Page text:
• Russia has very little to offer the world beyond a fairly decent sized amount of oil and natural gas reaserves.  Without a ready market for those reserves, and an easy, economical way to deliver the goods to that market (like the pipelines to its European customers…that go through Ukraine) Russia’s economy will collapse.  Based only on the unrest of the last month or two the ruble has fallen about 10% in value in that short period.
  • Russia’s population is dwindling…fast.  Russia’s death rate has exceeded its birth rate by about 1 million people a year since the early 1990’s.  Through the end of the last century this was largely offset by an influx of immigrants, mostly people from countries formerly allied with the former Soviet Union that were unhappy about its breakup and wanted to remain a part of Russia.  That influx is over and the deaths exceeding births is really showing in the polulation drop, which is now exacerbated by a flood of people leaving Russia.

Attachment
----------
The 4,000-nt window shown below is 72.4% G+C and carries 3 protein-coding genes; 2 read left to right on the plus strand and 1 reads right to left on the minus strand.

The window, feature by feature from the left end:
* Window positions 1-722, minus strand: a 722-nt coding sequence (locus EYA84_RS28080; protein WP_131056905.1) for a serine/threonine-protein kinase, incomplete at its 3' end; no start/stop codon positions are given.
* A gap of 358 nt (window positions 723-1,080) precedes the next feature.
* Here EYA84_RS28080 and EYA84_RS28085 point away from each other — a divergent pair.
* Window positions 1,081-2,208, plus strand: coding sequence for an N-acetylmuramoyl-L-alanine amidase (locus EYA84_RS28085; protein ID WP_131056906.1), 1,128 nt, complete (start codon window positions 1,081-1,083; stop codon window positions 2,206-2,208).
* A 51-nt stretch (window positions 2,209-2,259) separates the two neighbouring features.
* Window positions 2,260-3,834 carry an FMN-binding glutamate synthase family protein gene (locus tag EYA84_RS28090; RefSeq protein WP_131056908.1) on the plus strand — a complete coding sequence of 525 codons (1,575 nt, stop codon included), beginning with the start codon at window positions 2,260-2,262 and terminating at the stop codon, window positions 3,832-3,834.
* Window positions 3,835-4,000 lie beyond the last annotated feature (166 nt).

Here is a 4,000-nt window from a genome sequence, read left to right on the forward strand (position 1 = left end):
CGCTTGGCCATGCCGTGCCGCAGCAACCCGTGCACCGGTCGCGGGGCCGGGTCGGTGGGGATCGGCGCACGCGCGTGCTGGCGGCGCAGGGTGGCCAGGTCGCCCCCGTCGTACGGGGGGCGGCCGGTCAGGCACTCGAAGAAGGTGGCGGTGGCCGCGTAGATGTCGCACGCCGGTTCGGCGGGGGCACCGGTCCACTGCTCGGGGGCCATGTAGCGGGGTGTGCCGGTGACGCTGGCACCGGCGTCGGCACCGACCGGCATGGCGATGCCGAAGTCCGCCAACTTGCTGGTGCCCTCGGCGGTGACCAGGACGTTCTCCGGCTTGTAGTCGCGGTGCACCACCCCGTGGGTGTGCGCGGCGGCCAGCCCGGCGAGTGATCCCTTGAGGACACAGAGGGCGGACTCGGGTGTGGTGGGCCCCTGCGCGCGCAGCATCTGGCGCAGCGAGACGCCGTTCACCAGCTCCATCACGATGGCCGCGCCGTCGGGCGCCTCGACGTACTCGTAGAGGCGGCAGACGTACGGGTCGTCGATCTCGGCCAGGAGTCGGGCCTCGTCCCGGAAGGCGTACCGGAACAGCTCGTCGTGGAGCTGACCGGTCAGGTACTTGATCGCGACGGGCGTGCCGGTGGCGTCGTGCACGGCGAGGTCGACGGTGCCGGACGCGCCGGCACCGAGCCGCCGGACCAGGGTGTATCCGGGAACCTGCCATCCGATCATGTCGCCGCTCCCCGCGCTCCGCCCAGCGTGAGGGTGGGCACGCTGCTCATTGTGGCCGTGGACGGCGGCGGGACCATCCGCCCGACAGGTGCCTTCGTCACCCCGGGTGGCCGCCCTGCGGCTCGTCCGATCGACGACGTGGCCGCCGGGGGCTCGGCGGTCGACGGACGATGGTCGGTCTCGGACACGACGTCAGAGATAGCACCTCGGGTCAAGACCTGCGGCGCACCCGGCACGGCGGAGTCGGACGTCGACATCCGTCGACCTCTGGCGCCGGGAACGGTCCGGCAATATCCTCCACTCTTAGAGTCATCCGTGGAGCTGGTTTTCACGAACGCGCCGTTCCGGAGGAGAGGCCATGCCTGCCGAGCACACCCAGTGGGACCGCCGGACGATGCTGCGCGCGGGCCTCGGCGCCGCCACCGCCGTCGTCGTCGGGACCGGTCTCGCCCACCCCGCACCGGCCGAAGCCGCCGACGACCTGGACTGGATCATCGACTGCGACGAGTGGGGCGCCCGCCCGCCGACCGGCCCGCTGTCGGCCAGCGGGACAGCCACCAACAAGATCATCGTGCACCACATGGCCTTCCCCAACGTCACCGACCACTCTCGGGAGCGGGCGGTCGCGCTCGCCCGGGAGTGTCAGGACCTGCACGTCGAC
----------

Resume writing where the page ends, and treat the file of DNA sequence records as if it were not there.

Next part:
So, in Russia what you have is a country marginally able to conduct conventional war, whose economy is weak and getting weaker and depends on pipelines running through Ukraine, who has very little to offer to the world to make itself relevant, with a dwindling population growing more and more unable to sustain the motherland internally, all of which is wrapped up in a country that Putin the nationalist loves with all his being.  He sees the salvation of Russia to be the reconstruction of the old Soviet Union by bringing the old soviet bloc states back under Russian influence and rule as much as possible, dragging them kicking and screaming if necessary.

And…we must remember, to Putin a return to the Cold War would be a good thing.

 The 4 step plan to stop Russian expansion to the Ukraine…and beyond

  • Step 1a. Sanctions with teeth